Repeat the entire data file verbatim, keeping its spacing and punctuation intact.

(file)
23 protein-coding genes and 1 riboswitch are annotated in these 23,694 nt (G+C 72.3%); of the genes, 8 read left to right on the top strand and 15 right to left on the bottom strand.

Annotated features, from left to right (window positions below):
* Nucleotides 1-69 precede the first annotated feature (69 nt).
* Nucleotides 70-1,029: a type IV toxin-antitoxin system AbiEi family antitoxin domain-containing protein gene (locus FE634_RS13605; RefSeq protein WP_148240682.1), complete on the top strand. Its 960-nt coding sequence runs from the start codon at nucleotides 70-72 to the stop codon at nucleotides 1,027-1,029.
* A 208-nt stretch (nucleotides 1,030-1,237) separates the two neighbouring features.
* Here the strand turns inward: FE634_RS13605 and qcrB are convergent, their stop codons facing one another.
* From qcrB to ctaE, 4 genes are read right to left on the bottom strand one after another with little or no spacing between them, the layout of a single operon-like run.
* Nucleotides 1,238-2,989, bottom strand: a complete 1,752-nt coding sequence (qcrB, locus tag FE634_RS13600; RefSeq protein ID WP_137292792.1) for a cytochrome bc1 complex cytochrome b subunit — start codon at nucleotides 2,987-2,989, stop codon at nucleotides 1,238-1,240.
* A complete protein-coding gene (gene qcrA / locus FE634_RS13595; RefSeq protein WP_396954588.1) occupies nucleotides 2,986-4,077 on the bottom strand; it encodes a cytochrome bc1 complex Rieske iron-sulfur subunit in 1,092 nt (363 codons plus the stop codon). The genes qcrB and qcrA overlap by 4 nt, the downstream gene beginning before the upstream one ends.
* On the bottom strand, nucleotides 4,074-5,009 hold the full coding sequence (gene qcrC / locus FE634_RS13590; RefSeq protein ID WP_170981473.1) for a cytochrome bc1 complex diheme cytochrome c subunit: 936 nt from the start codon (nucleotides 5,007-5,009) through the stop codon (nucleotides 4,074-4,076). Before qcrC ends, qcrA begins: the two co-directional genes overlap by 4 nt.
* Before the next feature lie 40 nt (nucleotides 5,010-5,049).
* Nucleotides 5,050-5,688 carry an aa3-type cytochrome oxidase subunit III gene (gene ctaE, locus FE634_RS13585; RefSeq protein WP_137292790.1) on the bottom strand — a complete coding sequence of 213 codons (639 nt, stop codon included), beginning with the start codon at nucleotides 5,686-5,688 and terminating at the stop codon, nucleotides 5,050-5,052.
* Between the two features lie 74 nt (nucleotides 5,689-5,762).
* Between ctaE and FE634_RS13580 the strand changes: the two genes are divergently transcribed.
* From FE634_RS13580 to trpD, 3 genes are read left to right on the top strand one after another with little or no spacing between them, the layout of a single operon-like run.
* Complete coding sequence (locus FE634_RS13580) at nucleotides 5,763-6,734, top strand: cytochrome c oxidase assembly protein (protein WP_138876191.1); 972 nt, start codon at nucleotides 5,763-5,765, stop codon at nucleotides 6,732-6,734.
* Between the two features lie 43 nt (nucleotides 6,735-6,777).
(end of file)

23 protein-coding genes and 1 riboswitch are annotated in these 23,694 nt (G+C 72.3%); of the genes, 8 read left to right on the top strand and 15 right to left on the bottom strand.

Annotated features, from left to right (window positions below):
* Nucleotides 1-69 precede the first annotated feature (69 nt).
* Nucleotides 70-1,029: a type IV toxin-antitoxin system AbiEi family antitoxin domain-containing protein gene (locus FE634_RS13605; RefSeq protein WP_148240682.1), complete on the top strand. Its 960-nt coding sequence runs from the start codon at nucleotides 70-72 to the stop codon at nucleotides 1,027-1,029.
* A 208-nt stretch (nucleotides 1,030-1,237) separates the two neighbouring features.
* Here the strand turns inward: FE634_RS13605 and qcrB are convergent, their stop codons facing one another.
* From qcrB to ctaE, 4 genes are read right to left on the bottom strand one after another with little or no spacing between them, the layout of a single operon-like run.
* Nucleotides 1,238-2,989, bottom strand: a complete 1,752-nt coding sequence (qcrB, locus tag FE634_RS13600; RefSeq protein ID WP_137292792.1) for a cytochrome bc1 complex cytochrome b subunit — start codon at nucleotides 2,987-2,989, stop codon at nucleotides 1,238-1,240.
* A complete protein-coding gene (gene qcrA / locus FE634_RS13595; RefSeq protein WP_396954588.1) occupies nucleotides 2,986-4,077 on the bottom strand; it encodes a cytochrome bc1 complex Rieske iron-sulfur subunit in 1,092 nt (363 codons plus the stop codon). The genes qcrB and qcrA overlap by 4 nt, the downstream gene beginning before the upstream one ends.
* On the bottom strand, nucleotides 4,074-5,009 hold the full coding sequence (gene qcrC / locus FE634_RS13590; RefSeq protein ID WP_170981473.1) for a cytochrome bc1 complex diheme cytochrome c subunit: 936 nt from the start codon (nucleotides 5,007-5,009) through the stop codon (nucleotides 4,074-4,076). Before qcrC ends, qcrA begins: the two co-directional genes overlap by 4 nt.
* Before the next feature lie 40 nt (nucleotides 5,010-5,049).
* Nucleotides 5,050-5,688 carry an aa3-type cytochrome oxidase subunit III gene (gene ctaE, locus FE634_RS13585; RefSeq protein WP_137292790.1) on the bottom strand — a complete coding sequence of 213 codons (639 nt, stop codon included), beginning with the start codon at nucleotides 5,686-5,688 and terminating at the stop codon, nucleotides 5,050-5,052.
* Between the two features lie 74 nt (nucleotides 5,689-5,762).
* Between ctaE and FE634_RS13580 the strand changes: the two genes are divergently transcribed.
* From FE634_RS13580 to trpD, 3 genes are read left to right on the top strand one after another with little or no spacing between them, the layout of a single operon-like run.
* Complete coding sequence (locus FE634_RS13580) at nucleotides 5,763-6,734, top strand: cytochrome c oxidase assembly protein (protein WP_138876191.1); 972 nt, start codon at nucleotides 5,763-5,765, stop codon at nucleotides 6,732-6,734.
* Between the two features lie 43 nt (nucleotides 6,735-6,777).